No silver bullets.
That was supposed to have been the lesson learned from the Bass Pro Shops debacle.
But after it was reinforced by the Urban Land Institute’s report on what to do with the Central Terminal, the local reaction could leave one wondering just how teachable we are.
“Waste of time” and “disappointed and underwhelmed” were some of the public reactions, after the institute made the common-sense observation that you rebuild desolate neighborhoods by rebuilding the people, housing and small businesses in them, not with magic projects.
But if the people in Broadway-Fillmore already know that and were looking for something more, the institute’s emphasis on bottom-up development should resonate with public officials in a city that has put most of its focus elsewhere – as these outsiders were quick to notice.
Pointing to the vacancies, loss of housing, population decline, poverty and other challenges in Broadway-Fillmore, the report called the neighborhood “the hole in the doughnut” surrounded by vibrancy downtown, in Larkinville and on the Buffalo Niagara Medical Campus.
Despite the interest shown by a Canadian developer, the institute hit on a bottom-line truth when it said, “The rebirth of the Central Terminal must happen concurrently with the rebirth of the surrounding Broadway-Fillmore community.” It talked about the need to “support development of human capital and community identity, (and) establish a positive environment for Terminal redevelopment.”
That part of the report seems to have gotten a lot less attention than the recommendation that the terminal host concerts, art shows and other one-day events to change the perception of the neighborhood and “create interest in the area.”
Of course, the Central Terminal Restoration Corp. already has been doing that, as the jazz concerts, car and train shows and other events on its 2017 schedule attest. What its backers were expecting were recommendations for permanent attractions with a wow factor, like Alexandria, Va.’s Torpedo Factory Art Center or Seattle’s Pike Place Market, which – in Buffalo’s case – could be linked to the Broadway Market, said Marlies A. Wesolowski, executive director of the Lt. Col. Matt Urban Human Services Center, located not far from the terminal.
As someone whose agency has been out front providing job training, housing and other services in Broadway-Fillmore, she is well aware of the neighborhood’s challenges.
“The East Side, in my opinion, has been neglected for a very, very long time,” she said, even while dismissing the types of initiatives the institute proposes as yielding only low-paying service jobs, not the higher-paying jobs that could come with anchor projects. “The only way you’re going to break poverty is through good-paying jobs.”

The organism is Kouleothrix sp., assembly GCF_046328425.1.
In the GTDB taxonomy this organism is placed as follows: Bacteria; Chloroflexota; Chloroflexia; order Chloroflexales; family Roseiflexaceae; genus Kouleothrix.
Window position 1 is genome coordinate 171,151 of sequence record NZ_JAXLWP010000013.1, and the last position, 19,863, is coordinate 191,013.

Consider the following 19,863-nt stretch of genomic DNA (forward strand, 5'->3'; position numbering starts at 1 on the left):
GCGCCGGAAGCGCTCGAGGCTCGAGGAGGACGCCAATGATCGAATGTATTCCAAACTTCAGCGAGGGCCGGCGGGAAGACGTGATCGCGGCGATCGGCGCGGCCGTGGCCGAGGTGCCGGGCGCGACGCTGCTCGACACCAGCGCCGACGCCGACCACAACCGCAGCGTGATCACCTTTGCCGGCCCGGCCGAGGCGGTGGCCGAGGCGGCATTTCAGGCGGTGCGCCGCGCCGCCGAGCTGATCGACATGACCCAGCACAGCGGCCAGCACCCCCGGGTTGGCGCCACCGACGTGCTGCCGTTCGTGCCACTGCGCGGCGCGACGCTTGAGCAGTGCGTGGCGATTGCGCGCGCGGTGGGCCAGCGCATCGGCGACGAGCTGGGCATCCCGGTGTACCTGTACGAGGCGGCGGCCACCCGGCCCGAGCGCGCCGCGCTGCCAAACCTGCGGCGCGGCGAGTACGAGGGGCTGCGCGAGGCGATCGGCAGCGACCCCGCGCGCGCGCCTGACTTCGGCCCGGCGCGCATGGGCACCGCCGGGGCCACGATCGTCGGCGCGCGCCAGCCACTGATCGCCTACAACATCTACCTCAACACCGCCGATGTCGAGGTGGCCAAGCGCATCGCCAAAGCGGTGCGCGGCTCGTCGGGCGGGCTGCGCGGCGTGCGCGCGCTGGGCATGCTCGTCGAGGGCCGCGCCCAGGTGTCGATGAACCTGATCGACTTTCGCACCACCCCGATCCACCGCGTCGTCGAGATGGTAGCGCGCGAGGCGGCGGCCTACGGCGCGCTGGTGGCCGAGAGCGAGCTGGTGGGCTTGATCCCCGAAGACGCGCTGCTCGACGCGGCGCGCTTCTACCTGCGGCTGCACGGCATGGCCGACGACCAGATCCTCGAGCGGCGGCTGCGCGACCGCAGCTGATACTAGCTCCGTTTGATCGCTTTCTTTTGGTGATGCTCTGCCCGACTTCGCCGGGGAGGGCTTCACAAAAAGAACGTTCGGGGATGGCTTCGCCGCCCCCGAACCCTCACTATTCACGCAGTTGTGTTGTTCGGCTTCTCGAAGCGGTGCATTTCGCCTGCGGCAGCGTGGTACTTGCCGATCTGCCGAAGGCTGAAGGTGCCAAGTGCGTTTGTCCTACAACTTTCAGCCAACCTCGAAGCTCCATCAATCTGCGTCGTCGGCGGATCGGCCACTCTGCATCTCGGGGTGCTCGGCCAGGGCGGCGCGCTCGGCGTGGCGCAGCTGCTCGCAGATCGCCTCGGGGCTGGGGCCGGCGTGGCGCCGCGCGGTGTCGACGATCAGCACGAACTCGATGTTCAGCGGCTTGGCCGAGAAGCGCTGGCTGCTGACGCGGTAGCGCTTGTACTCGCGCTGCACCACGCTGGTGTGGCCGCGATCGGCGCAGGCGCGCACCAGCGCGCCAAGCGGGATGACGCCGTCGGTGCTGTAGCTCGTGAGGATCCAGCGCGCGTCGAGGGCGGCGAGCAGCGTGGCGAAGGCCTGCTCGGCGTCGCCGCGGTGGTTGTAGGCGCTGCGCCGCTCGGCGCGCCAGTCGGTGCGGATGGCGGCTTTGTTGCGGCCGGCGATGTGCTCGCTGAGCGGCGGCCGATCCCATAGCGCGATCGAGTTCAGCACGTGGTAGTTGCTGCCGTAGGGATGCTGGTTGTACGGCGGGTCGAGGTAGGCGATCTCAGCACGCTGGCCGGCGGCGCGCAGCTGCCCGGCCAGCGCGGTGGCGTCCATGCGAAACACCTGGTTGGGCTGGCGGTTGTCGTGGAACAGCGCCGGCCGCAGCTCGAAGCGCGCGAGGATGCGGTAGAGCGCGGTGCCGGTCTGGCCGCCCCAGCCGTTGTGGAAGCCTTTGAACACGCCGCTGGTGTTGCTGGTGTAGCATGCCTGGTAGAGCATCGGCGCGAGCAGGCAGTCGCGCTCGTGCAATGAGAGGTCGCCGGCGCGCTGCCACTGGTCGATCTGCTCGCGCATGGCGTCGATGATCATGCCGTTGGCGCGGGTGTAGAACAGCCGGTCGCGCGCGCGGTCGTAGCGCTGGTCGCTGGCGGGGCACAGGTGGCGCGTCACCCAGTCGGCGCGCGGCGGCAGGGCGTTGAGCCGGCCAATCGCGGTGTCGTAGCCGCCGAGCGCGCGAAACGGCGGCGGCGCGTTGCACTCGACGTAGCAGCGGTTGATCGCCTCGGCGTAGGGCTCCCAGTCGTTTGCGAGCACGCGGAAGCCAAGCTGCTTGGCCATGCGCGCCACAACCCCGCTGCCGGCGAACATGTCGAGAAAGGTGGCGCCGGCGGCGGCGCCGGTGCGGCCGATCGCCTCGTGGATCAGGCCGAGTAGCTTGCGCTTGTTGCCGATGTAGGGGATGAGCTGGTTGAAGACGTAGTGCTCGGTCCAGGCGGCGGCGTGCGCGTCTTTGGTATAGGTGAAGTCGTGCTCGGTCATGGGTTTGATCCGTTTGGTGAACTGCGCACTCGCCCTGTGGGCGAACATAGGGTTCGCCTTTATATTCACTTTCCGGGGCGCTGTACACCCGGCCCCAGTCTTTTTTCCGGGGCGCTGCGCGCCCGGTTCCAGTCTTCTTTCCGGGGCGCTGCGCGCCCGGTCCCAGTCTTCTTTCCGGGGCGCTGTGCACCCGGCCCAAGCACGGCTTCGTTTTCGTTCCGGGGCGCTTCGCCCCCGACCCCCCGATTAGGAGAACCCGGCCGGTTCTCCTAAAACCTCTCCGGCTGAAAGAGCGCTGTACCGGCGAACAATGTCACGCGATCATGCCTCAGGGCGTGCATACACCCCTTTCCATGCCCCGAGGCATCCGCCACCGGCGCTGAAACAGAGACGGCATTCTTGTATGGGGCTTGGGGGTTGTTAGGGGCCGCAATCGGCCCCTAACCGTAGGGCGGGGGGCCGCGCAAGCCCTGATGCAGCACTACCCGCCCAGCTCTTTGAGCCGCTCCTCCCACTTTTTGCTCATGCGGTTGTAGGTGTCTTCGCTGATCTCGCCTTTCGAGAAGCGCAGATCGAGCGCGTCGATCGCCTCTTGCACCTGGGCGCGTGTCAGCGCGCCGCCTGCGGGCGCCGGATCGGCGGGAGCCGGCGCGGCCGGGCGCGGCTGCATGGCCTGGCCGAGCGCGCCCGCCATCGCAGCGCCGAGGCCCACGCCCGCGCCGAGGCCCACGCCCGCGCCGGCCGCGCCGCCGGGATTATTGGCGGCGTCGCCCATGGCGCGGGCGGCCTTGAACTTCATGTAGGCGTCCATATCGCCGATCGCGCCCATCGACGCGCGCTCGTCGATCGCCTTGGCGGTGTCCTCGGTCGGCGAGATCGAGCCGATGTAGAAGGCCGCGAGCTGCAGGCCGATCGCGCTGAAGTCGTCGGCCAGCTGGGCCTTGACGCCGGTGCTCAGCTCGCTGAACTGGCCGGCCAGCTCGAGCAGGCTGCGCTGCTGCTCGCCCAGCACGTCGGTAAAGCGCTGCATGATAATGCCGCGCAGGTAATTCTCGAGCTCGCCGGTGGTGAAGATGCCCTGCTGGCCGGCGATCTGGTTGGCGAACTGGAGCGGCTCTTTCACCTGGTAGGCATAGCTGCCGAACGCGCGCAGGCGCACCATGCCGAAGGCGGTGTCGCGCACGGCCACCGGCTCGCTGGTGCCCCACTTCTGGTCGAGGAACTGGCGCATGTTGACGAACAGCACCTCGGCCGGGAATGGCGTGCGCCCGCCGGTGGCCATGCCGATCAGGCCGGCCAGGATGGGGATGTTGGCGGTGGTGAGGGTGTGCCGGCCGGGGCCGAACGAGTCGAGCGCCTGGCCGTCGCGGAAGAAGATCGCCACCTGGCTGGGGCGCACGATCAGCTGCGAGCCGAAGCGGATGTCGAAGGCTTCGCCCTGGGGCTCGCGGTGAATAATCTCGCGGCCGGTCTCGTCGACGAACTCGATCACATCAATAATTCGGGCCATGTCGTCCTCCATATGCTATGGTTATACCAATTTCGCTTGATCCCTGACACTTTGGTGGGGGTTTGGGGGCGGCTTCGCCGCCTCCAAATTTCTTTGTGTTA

Still, it seems like a challenge to lure a credible developer to such a massive, deteriorated structure that looks out onto boarded-up houses with abandoned easy chairs and computer monitors in the front yard weeds.
The Brown administration has demolished tons of dilapidated houses, which Fillmore Council Member David A. Franczyk agrees was necessary.
The study also noted the city has spent or committed $1.4 million to enhancing the Broadway Market.
But even with all that, outsiders who came to analyze the area were struck by what still needs to be done. Franczyk said the neighborhood ”cannot be treated like a self-cleaning oven.”
The temporary focus on the Central Terminal as a revived train station elevated its profile and, as a consolation prize, the state and city put up $50,000 each for the institute’s study. In Franczyk’s eyes, that means state development czar Howard Zemsky and Mayor Byron W. Brown now “own” the problem and have to follow through to keep egg off their faces.
But that has to mean more than just trying to put something eye-popping in the terminal.
If the neighborhood – with household incomes 36 percent below the city as a whole, rents 18 percent below, and 59 percent of the residents in poverty, according to City-Data.com – gets as much public attention as the terminal itself, conditions might be ripe for the kinds of game-changing projects advocates envision.
In other words, the institute told us what we already were supposed to know: There are no shortcuts.